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Danish Remington Rolling Block
These rifles came into the US in the 70's.  They were originally 11.7 x 51 caliber.  Whoever imported them relieved the bore a bit so they would accept the 45/70 bullet.  I have only shot this rifle once, with factory ammo, which it handled just fine.
[Image: RollingBlock006.jpg]
Here is a detailed picture of the rifle's action: [Image: RollingBlock003.jpg]
These Danish Rolling Blocks may be the best Rolling Block  there is.  One can buy newly made guns, of course, but I don't like their looks.  The triggers of these old rifles can be rough, but this trigger isn't bad.  The RB rifle must have been designed to shoot off hand, because they seem to fit so well when fired that way.  They have a low comb and are uncomfortable, at least for me, to shoot prone or off of the bench.  I think these guns were made in the US and exported.  All were made in 1867 and are marked as such.
It must have been 20 to 30 years ago when most of these Remingtons  Rolling Blocks  came into the uk when the Uk Law allowed obsolete calbres to be kept without a certificate. They were both varied rimfire and centre fire calibres  ,the centre fire cartridge was brass with a Berdan primer.Most of these rifles were made at the Remingtons  Factory in the US  and exported to the Danish army although some were military and some sporting rifles
I did purchase one for my collection it was a sporting model
with a 31inch barrel with six grooves and a fast twist.The half stock was Birch and the leaf sights were 50 and 100yards The Remingtons  address was stamped on the breech block back strap and reads as follows
Remingtons 1LION N.Y U.S.A.  Pat May 3rd ,Nov 15th 1864  April17th 1866
Enclosed are images

[Image: P1010009-5.jpg]

[Image: P1010002-13.jpg]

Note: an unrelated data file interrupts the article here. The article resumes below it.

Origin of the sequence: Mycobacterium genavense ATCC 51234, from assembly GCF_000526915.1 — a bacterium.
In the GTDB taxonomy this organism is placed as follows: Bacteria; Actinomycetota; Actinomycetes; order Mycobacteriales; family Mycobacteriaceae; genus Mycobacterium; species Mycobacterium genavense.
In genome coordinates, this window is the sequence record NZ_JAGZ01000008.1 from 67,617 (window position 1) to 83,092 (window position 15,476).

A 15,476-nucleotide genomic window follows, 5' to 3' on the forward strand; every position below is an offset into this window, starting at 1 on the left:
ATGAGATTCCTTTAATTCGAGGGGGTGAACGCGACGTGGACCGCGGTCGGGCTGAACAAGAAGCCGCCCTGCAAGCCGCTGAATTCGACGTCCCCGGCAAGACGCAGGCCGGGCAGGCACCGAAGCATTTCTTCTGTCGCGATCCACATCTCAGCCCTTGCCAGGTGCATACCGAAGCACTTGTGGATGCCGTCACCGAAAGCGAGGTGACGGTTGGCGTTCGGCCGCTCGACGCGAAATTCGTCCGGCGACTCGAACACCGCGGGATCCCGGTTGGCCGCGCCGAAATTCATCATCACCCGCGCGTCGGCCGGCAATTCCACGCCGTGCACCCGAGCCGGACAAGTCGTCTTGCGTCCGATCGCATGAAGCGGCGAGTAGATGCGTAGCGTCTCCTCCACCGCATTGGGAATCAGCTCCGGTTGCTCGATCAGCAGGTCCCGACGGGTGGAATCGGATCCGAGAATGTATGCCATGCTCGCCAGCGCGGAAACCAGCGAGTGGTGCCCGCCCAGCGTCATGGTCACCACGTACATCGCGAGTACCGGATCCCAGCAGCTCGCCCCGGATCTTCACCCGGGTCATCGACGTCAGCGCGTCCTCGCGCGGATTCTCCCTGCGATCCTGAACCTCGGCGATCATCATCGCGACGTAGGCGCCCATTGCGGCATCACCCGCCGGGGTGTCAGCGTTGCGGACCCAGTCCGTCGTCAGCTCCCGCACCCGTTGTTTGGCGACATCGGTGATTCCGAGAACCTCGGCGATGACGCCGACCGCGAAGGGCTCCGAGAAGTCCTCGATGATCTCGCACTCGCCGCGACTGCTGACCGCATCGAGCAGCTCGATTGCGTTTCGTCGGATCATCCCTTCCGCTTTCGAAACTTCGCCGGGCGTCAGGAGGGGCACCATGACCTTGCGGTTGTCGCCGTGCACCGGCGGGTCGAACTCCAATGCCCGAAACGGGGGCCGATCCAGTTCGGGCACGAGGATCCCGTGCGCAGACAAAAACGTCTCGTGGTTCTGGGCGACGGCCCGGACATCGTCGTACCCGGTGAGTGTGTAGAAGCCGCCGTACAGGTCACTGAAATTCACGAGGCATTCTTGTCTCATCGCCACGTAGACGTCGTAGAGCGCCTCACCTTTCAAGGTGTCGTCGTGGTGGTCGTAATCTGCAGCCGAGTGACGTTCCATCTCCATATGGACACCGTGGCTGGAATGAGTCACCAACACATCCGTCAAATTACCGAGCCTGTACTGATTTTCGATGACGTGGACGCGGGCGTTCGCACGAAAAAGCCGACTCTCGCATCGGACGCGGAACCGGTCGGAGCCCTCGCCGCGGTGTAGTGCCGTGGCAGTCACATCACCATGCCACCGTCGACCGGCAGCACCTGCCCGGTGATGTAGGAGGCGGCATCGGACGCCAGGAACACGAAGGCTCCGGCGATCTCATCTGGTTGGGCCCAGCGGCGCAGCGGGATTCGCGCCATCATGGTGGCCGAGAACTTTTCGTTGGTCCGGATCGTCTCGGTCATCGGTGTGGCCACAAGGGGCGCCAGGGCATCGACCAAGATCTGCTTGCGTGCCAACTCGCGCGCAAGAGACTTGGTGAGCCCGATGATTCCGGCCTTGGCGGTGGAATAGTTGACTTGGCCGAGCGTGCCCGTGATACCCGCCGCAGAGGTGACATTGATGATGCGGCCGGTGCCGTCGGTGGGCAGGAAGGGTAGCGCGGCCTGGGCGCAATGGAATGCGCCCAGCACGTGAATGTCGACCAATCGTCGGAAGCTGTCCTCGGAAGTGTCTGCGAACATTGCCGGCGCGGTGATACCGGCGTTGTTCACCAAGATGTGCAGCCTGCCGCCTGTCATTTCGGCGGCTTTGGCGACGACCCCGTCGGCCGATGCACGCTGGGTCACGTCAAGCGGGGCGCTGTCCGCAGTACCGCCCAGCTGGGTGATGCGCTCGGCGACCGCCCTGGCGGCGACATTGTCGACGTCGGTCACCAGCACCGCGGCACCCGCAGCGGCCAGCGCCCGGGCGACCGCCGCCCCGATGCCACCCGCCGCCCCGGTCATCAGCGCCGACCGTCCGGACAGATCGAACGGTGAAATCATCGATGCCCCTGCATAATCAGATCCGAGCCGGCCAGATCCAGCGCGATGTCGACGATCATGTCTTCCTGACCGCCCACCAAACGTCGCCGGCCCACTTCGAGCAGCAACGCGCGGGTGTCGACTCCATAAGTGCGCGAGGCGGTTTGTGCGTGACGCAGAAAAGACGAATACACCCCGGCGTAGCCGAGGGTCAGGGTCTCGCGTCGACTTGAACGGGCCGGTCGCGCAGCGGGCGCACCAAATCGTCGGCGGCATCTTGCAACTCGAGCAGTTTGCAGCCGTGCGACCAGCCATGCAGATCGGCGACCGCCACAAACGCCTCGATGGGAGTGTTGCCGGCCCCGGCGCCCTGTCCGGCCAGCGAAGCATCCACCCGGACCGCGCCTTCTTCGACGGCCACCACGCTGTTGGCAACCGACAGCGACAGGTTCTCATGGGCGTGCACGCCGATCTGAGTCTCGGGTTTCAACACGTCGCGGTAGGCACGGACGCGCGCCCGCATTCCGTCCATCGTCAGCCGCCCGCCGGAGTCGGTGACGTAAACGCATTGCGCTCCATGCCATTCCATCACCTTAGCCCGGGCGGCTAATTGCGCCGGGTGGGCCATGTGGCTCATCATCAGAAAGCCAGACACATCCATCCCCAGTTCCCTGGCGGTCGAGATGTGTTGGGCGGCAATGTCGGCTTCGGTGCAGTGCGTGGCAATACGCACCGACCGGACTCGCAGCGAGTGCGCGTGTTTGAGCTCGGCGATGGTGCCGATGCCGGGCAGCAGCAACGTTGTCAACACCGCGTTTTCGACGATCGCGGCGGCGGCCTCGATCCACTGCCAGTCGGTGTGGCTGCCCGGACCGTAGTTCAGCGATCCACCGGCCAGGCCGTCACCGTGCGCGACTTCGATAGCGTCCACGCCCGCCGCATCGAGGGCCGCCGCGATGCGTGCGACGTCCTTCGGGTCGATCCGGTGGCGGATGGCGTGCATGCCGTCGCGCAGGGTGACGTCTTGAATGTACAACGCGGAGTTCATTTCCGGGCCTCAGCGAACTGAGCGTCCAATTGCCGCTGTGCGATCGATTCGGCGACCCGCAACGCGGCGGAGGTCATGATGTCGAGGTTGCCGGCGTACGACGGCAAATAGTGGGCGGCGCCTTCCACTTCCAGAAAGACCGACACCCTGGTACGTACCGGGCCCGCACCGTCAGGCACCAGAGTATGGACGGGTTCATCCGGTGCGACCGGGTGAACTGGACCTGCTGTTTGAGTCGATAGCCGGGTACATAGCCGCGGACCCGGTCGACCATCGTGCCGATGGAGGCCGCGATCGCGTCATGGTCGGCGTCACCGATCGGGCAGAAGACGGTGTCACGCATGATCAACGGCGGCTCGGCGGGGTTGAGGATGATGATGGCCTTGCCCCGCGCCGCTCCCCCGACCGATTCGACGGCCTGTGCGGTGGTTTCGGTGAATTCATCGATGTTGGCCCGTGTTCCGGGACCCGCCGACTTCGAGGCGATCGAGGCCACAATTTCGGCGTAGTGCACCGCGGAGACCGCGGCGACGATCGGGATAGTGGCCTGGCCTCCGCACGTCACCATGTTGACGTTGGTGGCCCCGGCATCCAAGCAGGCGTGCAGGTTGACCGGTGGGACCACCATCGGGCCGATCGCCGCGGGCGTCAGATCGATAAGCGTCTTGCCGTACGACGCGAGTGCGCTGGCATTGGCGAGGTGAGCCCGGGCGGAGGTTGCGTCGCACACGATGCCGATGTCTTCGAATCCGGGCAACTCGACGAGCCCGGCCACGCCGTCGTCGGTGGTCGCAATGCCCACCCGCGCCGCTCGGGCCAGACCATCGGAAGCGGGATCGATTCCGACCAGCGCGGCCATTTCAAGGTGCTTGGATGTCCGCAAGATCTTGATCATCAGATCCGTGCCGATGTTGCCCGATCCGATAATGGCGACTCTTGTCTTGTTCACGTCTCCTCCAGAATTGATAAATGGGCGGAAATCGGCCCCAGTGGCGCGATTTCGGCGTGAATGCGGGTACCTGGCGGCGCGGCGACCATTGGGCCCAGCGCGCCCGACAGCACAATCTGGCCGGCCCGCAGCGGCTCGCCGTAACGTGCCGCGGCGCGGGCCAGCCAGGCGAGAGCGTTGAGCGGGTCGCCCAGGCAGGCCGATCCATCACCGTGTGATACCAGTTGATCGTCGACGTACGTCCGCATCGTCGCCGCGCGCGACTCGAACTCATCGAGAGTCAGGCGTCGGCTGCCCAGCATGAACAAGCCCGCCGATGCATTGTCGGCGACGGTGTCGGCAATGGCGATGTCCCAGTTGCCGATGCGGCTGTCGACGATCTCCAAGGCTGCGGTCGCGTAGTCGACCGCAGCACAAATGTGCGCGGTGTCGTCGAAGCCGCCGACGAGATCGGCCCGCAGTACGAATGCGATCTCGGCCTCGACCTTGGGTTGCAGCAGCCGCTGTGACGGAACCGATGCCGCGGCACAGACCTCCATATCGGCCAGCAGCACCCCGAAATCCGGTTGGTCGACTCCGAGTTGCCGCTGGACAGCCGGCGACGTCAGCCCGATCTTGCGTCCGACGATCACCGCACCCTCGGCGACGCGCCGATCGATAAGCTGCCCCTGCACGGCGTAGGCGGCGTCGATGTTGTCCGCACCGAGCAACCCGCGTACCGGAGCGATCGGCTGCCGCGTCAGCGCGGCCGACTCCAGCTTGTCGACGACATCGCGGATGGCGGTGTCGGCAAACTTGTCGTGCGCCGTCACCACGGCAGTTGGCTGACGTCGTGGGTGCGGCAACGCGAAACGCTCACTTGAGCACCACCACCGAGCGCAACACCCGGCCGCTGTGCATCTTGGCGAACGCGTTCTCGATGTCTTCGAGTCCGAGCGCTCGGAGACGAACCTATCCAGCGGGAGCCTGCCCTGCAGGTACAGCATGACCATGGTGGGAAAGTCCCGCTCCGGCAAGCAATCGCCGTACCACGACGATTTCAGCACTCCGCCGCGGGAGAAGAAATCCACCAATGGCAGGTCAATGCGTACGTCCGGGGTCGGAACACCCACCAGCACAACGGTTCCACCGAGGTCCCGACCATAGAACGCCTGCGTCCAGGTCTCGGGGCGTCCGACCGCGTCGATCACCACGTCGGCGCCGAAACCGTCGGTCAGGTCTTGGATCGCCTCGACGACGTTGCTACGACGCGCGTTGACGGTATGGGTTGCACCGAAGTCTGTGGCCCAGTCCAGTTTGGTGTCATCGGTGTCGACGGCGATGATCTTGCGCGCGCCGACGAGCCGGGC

[Image: P1010007-5.jpg]
Well, I've got a little egg on my face this morning.  My Danish RB has no Remington markings on the upper tang.  Instead it is stamped: kjobenhavns toihuus 1879.  It's engraved in all caps but the program here won't allow me to type them as such.

Therefore, I conclude that a factory in Denmark was licensed by Remington and they made their own.  Stock looks walnut.  It appears to be a very well made weapon.k

My comments about these rifles being made in the US in 1867 must be incorrect. Who'd a thunk it? Big Grin
Enclosed is a more plain image of the Remingtons Address

[Image: P1010005-13.jpg]
Hmmmmm; Feltwad.  From the picture it looks like you nailed your rifle to the fence.  You should be more respectful to the old gun,  Old Man. Wink 

Yeah I saw it hanging on the nail in another picture, but still..... 
I must admit I will have too give the fence a coat of paint.
Dead I,

I found that mine shot far more accurately with the bullet seated well out. 

It's been a long while, but I was probably shooting a 435 grain lead bullet and 26 grains of Accurate 5744 or VitaVouri - VV N120 (heresy! - a fast smokeless powder and a light load to match early ballistics) with a 3/4 inch cube of dacron quilt filler on top of the powder to hold it in place.   It was a pleasure to shoot and easy to clean.

The key seemed to be getting the nose of the bullet well down the throat where they reamed it.  Don't remeber if I was able to engrave the lands, but I would have if I could have.


Yeah, Pat it is a shame that they reemed them to take the 45/70.  All one had to do was to trim the case a bit.  But what is done is done.  I have only shot mine once or twice and that was a long time ago. I didn't save the target and don't recall how it did.  I can see how loading the bullet out to touch the lands is a good idea.

When I peek down the bore from the breech end it's easy to see where they reemed it out.   

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